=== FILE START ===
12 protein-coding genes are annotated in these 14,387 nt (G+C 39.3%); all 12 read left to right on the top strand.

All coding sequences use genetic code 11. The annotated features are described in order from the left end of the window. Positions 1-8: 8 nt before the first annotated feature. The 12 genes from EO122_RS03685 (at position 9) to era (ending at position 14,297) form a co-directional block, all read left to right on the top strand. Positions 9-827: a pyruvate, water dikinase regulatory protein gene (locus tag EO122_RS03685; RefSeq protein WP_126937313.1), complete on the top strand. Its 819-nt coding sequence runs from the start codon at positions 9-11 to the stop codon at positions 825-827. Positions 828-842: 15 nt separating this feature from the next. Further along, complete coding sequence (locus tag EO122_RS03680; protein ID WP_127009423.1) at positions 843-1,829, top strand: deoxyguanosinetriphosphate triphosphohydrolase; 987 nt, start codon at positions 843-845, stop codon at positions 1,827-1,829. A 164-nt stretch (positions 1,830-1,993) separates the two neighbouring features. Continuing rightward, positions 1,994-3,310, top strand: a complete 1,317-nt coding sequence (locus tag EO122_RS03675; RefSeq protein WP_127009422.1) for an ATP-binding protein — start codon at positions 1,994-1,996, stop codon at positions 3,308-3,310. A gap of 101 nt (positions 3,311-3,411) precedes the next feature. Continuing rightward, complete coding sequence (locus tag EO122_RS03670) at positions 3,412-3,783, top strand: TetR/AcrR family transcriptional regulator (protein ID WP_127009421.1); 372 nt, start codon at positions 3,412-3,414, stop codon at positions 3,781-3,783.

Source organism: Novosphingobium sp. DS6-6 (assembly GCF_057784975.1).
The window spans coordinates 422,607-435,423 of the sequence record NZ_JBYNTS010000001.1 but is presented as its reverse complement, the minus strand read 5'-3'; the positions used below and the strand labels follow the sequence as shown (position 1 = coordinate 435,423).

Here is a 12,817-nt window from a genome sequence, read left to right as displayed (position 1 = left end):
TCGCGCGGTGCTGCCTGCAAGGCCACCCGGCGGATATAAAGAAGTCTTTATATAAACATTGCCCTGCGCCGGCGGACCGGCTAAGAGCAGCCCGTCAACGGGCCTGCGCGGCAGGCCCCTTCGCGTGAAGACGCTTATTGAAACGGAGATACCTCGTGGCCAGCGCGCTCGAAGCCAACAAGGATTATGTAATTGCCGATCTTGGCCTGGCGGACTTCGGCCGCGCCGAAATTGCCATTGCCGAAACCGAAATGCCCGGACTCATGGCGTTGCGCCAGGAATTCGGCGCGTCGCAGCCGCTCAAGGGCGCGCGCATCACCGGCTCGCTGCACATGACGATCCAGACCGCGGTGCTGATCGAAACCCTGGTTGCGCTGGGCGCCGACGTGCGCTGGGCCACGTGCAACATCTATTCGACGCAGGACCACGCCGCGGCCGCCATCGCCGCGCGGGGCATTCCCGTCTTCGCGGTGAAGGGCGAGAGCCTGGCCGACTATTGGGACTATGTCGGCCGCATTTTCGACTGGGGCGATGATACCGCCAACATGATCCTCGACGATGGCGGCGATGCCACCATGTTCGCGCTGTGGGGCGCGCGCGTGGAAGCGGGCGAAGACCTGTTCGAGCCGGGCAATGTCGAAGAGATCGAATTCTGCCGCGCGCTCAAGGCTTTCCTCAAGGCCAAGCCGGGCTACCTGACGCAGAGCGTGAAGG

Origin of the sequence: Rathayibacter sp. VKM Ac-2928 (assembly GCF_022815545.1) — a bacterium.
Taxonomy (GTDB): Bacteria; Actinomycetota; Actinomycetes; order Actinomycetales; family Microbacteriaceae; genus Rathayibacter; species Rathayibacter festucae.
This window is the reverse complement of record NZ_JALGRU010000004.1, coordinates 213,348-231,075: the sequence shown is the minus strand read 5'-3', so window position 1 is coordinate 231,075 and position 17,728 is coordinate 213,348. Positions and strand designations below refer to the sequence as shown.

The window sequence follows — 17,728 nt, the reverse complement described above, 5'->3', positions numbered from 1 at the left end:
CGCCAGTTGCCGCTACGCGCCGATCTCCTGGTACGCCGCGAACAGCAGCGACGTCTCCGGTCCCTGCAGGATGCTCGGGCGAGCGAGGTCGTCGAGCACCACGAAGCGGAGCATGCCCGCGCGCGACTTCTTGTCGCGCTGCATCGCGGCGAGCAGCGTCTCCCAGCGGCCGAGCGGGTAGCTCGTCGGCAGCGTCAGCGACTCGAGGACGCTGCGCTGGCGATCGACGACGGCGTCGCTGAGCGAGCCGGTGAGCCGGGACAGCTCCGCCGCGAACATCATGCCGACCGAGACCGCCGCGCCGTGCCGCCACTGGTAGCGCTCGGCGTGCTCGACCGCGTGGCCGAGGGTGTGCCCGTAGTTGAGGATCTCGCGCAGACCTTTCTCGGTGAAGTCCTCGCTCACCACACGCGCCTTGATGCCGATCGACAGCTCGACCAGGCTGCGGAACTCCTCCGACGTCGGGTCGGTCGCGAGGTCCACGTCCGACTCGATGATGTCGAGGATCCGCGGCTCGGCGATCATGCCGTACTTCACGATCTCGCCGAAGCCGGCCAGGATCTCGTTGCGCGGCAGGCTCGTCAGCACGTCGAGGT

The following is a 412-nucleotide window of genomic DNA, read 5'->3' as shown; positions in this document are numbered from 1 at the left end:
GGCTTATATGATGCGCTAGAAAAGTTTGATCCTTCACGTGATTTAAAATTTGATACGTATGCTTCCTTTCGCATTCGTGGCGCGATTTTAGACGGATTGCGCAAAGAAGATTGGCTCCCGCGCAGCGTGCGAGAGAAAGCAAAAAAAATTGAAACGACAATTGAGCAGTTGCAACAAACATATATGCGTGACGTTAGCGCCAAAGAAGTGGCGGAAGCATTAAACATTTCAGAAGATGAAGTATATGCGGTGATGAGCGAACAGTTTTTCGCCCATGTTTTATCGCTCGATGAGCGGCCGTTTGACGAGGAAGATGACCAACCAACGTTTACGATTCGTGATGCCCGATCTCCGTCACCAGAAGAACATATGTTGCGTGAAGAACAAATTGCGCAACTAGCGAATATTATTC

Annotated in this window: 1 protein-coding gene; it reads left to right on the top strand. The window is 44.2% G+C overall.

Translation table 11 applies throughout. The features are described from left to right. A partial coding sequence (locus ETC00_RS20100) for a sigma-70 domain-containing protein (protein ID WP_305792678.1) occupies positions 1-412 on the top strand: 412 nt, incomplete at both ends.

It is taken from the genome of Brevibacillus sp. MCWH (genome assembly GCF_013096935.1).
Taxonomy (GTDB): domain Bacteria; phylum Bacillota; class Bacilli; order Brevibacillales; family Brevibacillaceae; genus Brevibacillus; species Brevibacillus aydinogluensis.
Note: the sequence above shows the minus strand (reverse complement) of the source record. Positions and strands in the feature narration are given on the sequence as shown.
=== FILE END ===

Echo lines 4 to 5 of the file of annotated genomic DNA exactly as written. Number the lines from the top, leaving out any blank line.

The window spans coordinates 422,607-435,423 of the sequence record NZ_JBYNTS010000001.1 but is presented as its reverse complement, the minus strand read 5'-3'; the positions used below and the strand labels follow the sequence as shown (position 1 = coordinate 435,423).

Here is a 12,817-nt window from a genome sequence, read left to right as displayed (position 1 = left end):